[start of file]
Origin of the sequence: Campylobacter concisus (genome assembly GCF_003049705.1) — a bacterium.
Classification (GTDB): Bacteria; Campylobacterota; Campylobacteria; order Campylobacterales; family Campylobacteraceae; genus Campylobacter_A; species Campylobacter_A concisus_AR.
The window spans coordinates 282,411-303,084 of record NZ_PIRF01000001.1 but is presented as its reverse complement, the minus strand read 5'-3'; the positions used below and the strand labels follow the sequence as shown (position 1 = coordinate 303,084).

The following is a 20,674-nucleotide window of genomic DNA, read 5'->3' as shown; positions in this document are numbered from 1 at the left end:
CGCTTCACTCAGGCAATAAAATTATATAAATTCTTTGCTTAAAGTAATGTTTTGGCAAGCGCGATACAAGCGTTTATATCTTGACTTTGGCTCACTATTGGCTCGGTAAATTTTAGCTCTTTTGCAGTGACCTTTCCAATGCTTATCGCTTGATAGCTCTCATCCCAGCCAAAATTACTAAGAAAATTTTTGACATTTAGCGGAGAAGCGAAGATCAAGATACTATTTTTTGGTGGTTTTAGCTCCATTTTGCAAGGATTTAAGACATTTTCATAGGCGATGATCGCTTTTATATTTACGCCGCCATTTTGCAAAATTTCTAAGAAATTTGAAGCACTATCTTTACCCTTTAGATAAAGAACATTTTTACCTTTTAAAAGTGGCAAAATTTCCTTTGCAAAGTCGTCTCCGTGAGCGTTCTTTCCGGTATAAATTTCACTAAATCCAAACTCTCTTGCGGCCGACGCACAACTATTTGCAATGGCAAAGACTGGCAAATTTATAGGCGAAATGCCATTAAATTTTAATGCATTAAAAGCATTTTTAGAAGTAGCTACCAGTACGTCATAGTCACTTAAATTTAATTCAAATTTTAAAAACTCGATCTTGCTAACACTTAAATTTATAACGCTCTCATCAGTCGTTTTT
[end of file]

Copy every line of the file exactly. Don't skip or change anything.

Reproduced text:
Origin of the sequence: Campylobacter concisus (genome assembly GCF_003049705.1) — a bacterium.
Classification (GTDB): Bacteria; Campylobacterota; Campylobacteria; order Campylobacterales; family Campylobacteraceae; genus Campylobacter_A; species Campylobacter_A concisus_AR.
The window spans coordinates 282,411-303,084 of record NZ_PIRF01000001.1 but is presented as its reverse complement, the minus strand read 5'-3'; the positions used below and the strand labels follow the sequence as shown (position 1 = coordinate 303,084).

The following is a 20,674-nucleotide window of genomic DNA, read 5'->3' as shown; positions in this document are numbered from 1 at the left end:
CGCTTCACTCAGGCAATAAAATTATATAAATTCTTTGCTTAAAGTAATGTTTTGGCAAGCGCGATACAAGCGTTTATATCTTGACTTTGGCTCACTATTGGCTCGGTAAATTTTAGCTCTTTTGCAGTGACCTTTCCAATGCTTATCGCTTGATAGCTCTCATCCCAGCCAAAATTACTAAGAAAATTTTTGACATTTAGCGGAGAAGCGAAGATCAAGATACTATTTTTTGGTGGTTTTAGCTCCATTTTGCAAGGATTTAAGACATTTTCATAGGCGATGATCGCTTTTATATTTACGCCGCCATTTTGCAAAATTTCTAAGAAATTTGAAGCACTATCTTTACCCTTTAGATAAAGAACATTTTTACCTTTTAAAAGTGGCAAAATTTCCTTTGCAAAGTCGTCTCCGTGAGCGTTCTTTCCGGTATAAATTTCACTAAATCCAAACTCTCTTGCGGCCGACGCACAACTATTTGCAATGGCAAAGACTGGCAAATTTATAGGCGAAATGCCATTAAATTTTAATGCATTAAAAGCATTTTTAGAAGTAGCTACCAGTACGTCATAGTCACTTAAATTTAATTCAAATTTTAAAAACTCGATCTTGCTAACACTTAAATTTATAACGCTCTCATCAGTCGTTTTT